The Olympic Opening Ceremony is Friday night and NBC has put all hands on deck to bring you wall-to-wall coverage across their networks, including some familiar local faces like Bob Ryan.
With the Olympic Games beginning tonight in London, NBC, the longtime host of the Games has been bombarding media reporters with details and promos of their coverage.
The network will be pulling from all corners of their talent pool to bring the games across their multiple channels, and online. Bob Costas, working his 10th Olympics for NBC, will be front and center as host of the prime-time programming. Costas' mini-me, Ryan Seacrest will make his Olympics coverage debut, serving as a contributor to the primetime coverage.
During the days, NBC's coverage will be anchored by a pair of big names - Al Michaels and Dan Patrick. Michaels, the voice of Sunday Night Football, is also responsible for one of the most iconic Olympic calls of all time with his "Do you believe in miracles? Yes!" call of the 1980 U.S. Olympic hockey team's victory. Patrick, famous for his years at ESPN and currently host of his own radio show as well as of Football Night in America on NBC, is making his Olympic hosting debut.
For the third time, Mary Carillo will host the late-night coverage, as well has hosting a collection of features on life in the United Kingdom.
New acquisition Michelle Beadle will host coverage over on the cable side at the NBC Sports Network. Other names of note for hosting and contributing include Liam McHugh, Kelly Tilghman, Pat O’Brien, John McEnroe, Jimmy Roberts and Jimmy Fallon.
Networks under the Comcast/NBC umbrella which will be carrying Olympic events include NBC, NBC Sports Network, MSNBC, Bravo and CNBC.
When you're at work during the day, you can go to NBCOlympics.com and register using your cable or satellite TV account and you will have access to a live stream of the Olympic content that airs on the four NBCU cable channels -- NBC Sports Network, MSNBC, CNBC and Bravo. In addition, NBCOlympics.com will provide multiple concurrent streams for select sports, such as gymnastics (each apparatus), track and field (each event), and tennis (up to five courts). For example, during a session of track and field, instead of viewing only a single feed that moves from event to event, a user can choose to watch a stream dedicated to a specific event, such as the long jump or javelin.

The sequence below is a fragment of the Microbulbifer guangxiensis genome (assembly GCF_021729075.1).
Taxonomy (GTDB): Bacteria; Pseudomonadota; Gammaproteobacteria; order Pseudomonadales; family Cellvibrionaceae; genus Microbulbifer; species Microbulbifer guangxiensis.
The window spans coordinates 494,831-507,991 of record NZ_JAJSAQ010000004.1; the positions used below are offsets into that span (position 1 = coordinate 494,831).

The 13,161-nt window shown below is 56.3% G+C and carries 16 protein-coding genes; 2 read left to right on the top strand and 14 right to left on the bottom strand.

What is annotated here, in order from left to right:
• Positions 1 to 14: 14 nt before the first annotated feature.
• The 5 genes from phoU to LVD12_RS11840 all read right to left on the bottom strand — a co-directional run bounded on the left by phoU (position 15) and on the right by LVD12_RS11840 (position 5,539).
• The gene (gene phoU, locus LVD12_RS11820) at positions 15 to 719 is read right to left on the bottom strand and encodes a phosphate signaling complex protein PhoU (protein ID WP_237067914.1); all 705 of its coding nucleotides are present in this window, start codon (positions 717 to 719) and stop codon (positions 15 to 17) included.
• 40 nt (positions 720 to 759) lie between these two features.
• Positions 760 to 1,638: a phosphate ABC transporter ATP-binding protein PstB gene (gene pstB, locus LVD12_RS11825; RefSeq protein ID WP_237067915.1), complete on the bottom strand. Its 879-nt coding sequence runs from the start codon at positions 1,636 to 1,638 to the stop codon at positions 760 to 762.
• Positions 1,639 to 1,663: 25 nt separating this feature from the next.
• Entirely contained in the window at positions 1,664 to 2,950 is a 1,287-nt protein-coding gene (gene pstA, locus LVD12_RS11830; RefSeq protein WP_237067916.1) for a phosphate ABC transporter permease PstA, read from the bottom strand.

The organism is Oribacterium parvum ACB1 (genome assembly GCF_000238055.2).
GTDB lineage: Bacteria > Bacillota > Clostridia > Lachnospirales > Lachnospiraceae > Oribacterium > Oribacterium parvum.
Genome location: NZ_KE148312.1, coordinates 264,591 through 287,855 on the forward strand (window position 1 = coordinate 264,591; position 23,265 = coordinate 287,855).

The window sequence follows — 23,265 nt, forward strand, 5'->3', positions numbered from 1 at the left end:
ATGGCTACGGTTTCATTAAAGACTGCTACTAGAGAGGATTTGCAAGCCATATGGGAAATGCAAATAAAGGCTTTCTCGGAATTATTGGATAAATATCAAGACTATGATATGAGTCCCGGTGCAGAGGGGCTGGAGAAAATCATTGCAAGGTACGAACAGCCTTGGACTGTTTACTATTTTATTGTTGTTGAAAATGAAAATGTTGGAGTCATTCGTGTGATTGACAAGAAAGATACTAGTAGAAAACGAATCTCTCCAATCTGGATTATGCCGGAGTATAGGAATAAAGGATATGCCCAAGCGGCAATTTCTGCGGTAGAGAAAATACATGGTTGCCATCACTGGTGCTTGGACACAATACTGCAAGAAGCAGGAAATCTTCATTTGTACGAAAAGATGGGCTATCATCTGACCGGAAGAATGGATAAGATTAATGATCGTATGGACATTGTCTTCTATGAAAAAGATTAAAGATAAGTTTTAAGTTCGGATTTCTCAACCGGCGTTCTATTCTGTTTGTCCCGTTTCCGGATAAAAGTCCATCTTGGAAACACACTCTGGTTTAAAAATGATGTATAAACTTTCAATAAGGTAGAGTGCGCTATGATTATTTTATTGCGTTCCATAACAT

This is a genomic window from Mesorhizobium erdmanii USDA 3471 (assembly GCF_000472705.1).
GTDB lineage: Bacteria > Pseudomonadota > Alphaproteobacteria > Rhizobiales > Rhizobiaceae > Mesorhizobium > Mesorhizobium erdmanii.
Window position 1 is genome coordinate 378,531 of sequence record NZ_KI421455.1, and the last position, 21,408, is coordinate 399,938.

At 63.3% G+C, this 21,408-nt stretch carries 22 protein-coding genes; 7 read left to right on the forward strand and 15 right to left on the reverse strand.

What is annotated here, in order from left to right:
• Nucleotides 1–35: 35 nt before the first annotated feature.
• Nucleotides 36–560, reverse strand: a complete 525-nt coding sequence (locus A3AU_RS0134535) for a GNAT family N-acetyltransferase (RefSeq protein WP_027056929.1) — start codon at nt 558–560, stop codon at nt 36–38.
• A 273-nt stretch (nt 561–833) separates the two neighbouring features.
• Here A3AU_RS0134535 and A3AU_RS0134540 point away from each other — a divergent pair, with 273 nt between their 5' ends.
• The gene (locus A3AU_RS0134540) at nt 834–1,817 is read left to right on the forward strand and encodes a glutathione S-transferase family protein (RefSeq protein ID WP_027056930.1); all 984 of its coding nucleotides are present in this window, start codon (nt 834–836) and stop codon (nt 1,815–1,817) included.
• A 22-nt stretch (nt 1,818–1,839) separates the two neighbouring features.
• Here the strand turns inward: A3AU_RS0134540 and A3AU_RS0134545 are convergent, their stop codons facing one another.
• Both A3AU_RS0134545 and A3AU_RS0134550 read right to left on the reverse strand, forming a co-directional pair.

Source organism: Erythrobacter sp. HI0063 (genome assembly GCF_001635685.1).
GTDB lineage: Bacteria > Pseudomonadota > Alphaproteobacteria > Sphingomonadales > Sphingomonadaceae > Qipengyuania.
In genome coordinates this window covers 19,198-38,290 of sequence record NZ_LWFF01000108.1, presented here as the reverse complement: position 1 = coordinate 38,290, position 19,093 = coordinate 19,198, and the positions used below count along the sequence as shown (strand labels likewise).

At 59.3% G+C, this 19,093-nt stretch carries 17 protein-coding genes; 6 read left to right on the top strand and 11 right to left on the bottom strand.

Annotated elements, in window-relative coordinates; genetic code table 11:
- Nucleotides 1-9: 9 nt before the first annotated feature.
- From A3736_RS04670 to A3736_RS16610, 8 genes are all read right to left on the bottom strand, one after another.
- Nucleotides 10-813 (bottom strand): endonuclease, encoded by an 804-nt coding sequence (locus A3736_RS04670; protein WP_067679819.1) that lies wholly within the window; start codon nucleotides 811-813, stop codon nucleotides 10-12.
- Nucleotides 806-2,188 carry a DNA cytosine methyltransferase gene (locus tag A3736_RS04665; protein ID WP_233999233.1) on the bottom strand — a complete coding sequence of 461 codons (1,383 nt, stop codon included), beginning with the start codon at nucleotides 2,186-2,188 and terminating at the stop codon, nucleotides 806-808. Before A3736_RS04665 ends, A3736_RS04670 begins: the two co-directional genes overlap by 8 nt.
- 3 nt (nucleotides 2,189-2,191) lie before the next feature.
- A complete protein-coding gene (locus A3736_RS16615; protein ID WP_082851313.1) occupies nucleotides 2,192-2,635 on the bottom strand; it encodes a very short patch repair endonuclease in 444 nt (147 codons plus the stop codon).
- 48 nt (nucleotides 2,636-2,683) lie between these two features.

For the play-by-play of sporting events, big-name broadcasters include Al Trautwig (gymnastics) Tom Hammond (track and field) Doc Emrick (water polo) Bob Papa (boxing) Dan Hicks and Andrea Cramer (swimming) and Andrea Joyce (rhythmic gymnastics).
There are also a number of local personalities from CSNNE who have been tapped for Olympic duty. Celtics play-by-play man Mike Gorman will be calling team handball. I would've loved if Gorman had gotten the assignment of calling the men's basketball coverage, but that honor went to Bob Fitzgerald, the voice of the Golden State Warriors for CSN Bay Area.
Alas, Tommy Heinsohn will not be alongside Gorman for the team handballs matches. Do they have officials in handball?
CSNNE Celtics analyst Donny Marshall will be utilized as a basketball analyst, likely on the NBC Sports Network, where he has been a regular. Celtics coach Doc Rivers will go to London and serve as an NBC studio analyst for the basketball coverage. It's a return to broadcasting for Rivers, who received raves for his work on NBA telecasts prior to taking the Celtics job.
Carolyn Manno, who has been a reporter and SportsNet Central anchor for CSNNE since 2009 is working her first Olympics. She will serve as a Sportsdesk reporter during the games.
Unrelated to NBC, the London games are also the last hurrah for legendary Boston Globe columnist Bob Ryan, who will enter semi-retirement following the games.